I think most Christians would agree that one of the greatest churches in Christendom is also one of its most unusual. The setting of this church, on Piazza San Marco adjoining the Doge's Palace, is lovely and allows us to see some of the unusual architectural features of the church, such as the five large domes on its roof -- reminiscent of a mosque's or Orthodox cathedral's domes.
Basilica San Marco was consecrated in 832 AD as a place to house the remains of the Apostle St. Mark, author of one of the gospels in the New Testament. His remains had been smuggled out of Alexandria and brought to Venice where St. Mark was soon declared as the patron saint of the city.
The first Basilica was burned down in 976 so the church was rebuilt. The present basilica was completed in 1071 and has been in faithful service for more than a thousand years -- a time frame that is difficult for most Americans to fathom.
Basilica San Marco was the product of Venice at its prime -- when it was a powerhouse capable of bringing home looted treasures from around the world. Over the centuries, many details like statues were added and there are numerous Byzantine mosaics on the façade, many depicting the death and resurrection of Jesus. These are nearly as old as the building itself, and are beautifully detailed and set on a gold background, as you can see in the following photos:
The cathedral's famed four bronze horses on the west facade were brought to Venice at the time of the Fourth Crusade (1204) from Constantinople, where they had been part of a Greco-Roman sculpture of a chariot drawn by four horses abreast. They were removed to Paris by Napoleon but were returned in 1815. Later, to protect them from the elements, the originals were brought inside and replicas were put in their place.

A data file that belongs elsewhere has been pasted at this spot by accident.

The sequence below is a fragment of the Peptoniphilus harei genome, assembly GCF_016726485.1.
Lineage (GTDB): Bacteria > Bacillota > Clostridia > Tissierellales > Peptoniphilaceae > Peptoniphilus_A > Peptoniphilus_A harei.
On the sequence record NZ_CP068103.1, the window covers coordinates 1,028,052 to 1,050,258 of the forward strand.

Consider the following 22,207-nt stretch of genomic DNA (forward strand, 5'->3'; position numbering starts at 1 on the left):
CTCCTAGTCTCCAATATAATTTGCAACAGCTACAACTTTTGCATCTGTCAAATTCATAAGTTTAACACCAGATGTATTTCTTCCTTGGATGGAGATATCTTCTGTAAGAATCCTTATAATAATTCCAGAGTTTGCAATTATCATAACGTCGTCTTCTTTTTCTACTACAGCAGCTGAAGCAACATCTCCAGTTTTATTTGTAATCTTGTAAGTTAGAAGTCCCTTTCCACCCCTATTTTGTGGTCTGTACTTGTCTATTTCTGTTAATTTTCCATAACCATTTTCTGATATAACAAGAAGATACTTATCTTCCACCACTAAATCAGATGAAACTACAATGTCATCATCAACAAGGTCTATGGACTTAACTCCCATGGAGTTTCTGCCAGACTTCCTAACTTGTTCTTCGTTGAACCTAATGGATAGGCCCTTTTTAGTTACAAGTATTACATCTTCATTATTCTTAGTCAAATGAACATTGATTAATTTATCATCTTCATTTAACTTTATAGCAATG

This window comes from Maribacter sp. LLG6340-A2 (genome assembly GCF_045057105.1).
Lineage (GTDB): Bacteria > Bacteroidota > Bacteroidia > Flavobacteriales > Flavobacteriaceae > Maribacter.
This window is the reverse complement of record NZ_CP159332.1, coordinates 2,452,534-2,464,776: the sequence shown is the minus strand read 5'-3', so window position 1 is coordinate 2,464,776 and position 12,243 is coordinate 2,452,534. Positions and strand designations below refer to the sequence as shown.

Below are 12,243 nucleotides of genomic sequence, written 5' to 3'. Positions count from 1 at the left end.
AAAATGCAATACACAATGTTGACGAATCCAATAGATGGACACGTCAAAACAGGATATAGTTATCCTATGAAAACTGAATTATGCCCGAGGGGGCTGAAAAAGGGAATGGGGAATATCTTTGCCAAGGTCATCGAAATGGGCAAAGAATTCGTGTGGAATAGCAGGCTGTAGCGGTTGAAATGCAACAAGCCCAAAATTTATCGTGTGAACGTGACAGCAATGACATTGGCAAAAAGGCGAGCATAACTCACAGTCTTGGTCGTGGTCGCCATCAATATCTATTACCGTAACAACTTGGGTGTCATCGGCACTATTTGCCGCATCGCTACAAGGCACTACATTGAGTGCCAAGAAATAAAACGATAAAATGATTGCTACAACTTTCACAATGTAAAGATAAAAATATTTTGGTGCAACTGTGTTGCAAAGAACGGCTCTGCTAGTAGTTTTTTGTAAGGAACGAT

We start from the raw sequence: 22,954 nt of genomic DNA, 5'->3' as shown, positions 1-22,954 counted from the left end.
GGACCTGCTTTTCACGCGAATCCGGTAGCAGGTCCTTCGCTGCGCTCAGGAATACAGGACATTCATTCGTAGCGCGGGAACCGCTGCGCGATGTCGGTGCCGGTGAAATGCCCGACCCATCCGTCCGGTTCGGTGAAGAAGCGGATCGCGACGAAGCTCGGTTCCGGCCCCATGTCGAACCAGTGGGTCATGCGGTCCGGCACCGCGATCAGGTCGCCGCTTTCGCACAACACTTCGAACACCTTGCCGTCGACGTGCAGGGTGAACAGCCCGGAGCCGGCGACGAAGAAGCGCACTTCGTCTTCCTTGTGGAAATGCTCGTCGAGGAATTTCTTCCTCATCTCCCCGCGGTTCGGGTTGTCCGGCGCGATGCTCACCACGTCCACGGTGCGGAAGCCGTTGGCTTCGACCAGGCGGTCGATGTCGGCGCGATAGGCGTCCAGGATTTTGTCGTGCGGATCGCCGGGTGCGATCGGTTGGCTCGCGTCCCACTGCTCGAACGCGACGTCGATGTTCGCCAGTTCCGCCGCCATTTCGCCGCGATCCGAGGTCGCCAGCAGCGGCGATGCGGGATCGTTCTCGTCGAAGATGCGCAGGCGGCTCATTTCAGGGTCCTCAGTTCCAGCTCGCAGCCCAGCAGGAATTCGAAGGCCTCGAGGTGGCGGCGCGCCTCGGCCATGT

The basilica’s interior is decorated top to bottom with mosaics on gold background and with many varieties of marble. Photographs within the Basilica are not allowed, but the following photos were taken outside the sanctuary in a hall we had to wait in. They detail some of the amazing craftsmanship you'll see in these works of art.
The church is filled with precious and centuries-old objects which for a small fee you can visit. Be sure not to miss this opportunity.
There is nothing quite like Basililca San Marco and it is one of the many things that makes visiting Venice such an interesting and unique experience.
We are all aware of the challenges Venice faces from sinking of the islands on which the city rests to the damage inflicted by high high tides. A number of efforts are underway to help preserve this precious structure and so many other buildings in this, the most unique city in the world.